Spring cleaning tips for your vehicle: How to avoid costly repairs following a harsh winter
By Kevin Byrne, AccuWeather staff writer
The winter season can take a toll on a car, both in terms of its physical appearance and driving capabilities.
While many utilize the longer days and warmer weather of spring to clean around their homes, automotive experts say this time of year is ideal for spring cleaning and routine maintenance of your vehicle.
Once the last of the cold and snow departs, a trip to the car wash is usually required to bring back a car’s sparkling shine after it's been encrusted with salt and dirt.
However, one of the main reasons it’s important to wash your car is to prevent rust from forming. Rust can form on valuable components of a car’s mechanical system, such as the brake lines, fuel tanks and exhaust systems. This can result lead to safety issues, according to experts.
Rock salt, along with other chemical solutions used by road crews in the winter, can be one of the main contributors to rust damage, which is expensive to repair.
Drivers in the United States spent an estimated $15.4 billion in rust repairs caused by these de-icing methods over the last five years, according to AAA.
“While the application of de-icing salts and solutions is critical to keeping our nation’s roadways safe every winter, it’s important that drivers pay attention to warning signs that their vehicle may be suffering from rust-related damage,” said John Nielsen, AAA’s managing director of automotive engineering and repair.
Such warning signs include a "spongey" or soft feeling when applying pressure to a brake, the smell of fumes in or around the vehicle or an unusually loud exhaust sound.
Experts say that residents who experience snowy winters should frequently wash their vehicles with a high-quality car wash solution following a snowstorm.
One area they stress washing is the undercarriage. While this portion can be difficult to reach, commercial car washes can service a car's undercarriage. A through cleansing in the spring is vital because any deposits left over from winter can lead to corrosion year-round if not properly removed.
“In the last five years, 22 million U.S. drivers have experienced rust damage to their cars due to salt and liquid de-icers,” Nielsen said. “In addition to the safety risk, repairs to fix these problems are often costly, averaging almost $500 per occurrence.”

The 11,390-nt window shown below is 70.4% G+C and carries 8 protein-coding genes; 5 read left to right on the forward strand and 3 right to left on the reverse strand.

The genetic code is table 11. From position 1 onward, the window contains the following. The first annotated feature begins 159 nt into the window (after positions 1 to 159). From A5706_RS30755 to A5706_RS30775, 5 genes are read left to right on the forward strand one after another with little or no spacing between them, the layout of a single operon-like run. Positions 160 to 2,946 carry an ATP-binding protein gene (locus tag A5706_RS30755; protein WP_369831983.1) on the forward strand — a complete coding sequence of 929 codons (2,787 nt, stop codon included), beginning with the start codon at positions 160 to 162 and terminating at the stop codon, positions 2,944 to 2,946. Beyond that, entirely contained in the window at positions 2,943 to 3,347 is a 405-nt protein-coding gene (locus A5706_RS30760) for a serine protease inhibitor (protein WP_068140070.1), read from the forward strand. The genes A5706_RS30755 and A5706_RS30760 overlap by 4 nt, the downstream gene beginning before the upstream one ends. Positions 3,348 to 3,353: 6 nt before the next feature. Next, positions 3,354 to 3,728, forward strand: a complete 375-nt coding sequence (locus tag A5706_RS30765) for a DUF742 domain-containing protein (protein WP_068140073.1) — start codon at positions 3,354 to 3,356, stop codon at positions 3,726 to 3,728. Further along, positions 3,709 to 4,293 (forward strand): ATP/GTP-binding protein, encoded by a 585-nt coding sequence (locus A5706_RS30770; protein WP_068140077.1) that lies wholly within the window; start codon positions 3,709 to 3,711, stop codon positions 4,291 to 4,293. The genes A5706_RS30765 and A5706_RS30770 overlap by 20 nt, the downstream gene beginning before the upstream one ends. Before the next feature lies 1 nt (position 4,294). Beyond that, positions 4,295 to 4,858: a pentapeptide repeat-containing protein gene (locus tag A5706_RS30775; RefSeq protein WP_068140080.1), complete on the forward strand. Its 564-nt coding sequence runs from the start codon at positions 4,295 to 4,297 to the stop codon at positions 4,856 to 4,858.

AAA also suggests touching up paint scratches and chips which could expose bare metal and lead to rust.
In addition to monitoring for rust buildup, the end of winter is an ideal time to check the engine’s cooling system.
“As the weather starts to get warmer, the cooling system’s health is important, as it prevents overheating,” said Richard Reina, product training director at CARiD.com. “At a minimum, check the coolant level and eyeball the radiator and heater hoses for any obvious problems like cracked rubber, loose clamps or stains from leaks."
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Additionally, vehicles should regularly have the radiator coolant drained, flushed and replenished with fresh antifreeze once every 1-3 years, he added.
Reina explained that it’s also important to check the vehicle’s air conditioning system well in advance of when 90-degree weather returns. This can be done by running the system through all of its direction controls including the floor, dash and defrost to make sure cold air is coming out of all the vents.
Car owners should test their air conditioner to ensure that the air coming out of the vents is colder than the air outside the vehicle. If it's not, it is recommended that a professional examine the system to look for any leaks and to refill the system with refrigerant.
The end of winter is also an optimal time for other miscellaneous tasks including detailing the interior of the car and replacing wiper blades that can "take a beating" during harsh winter conditions, according to Reina.
"These are the kind of things that should almost become automatic at the end of the winter season to do to a car," he said.
For more safety and preparedness tips, visit AccuWeather.com/Ready.
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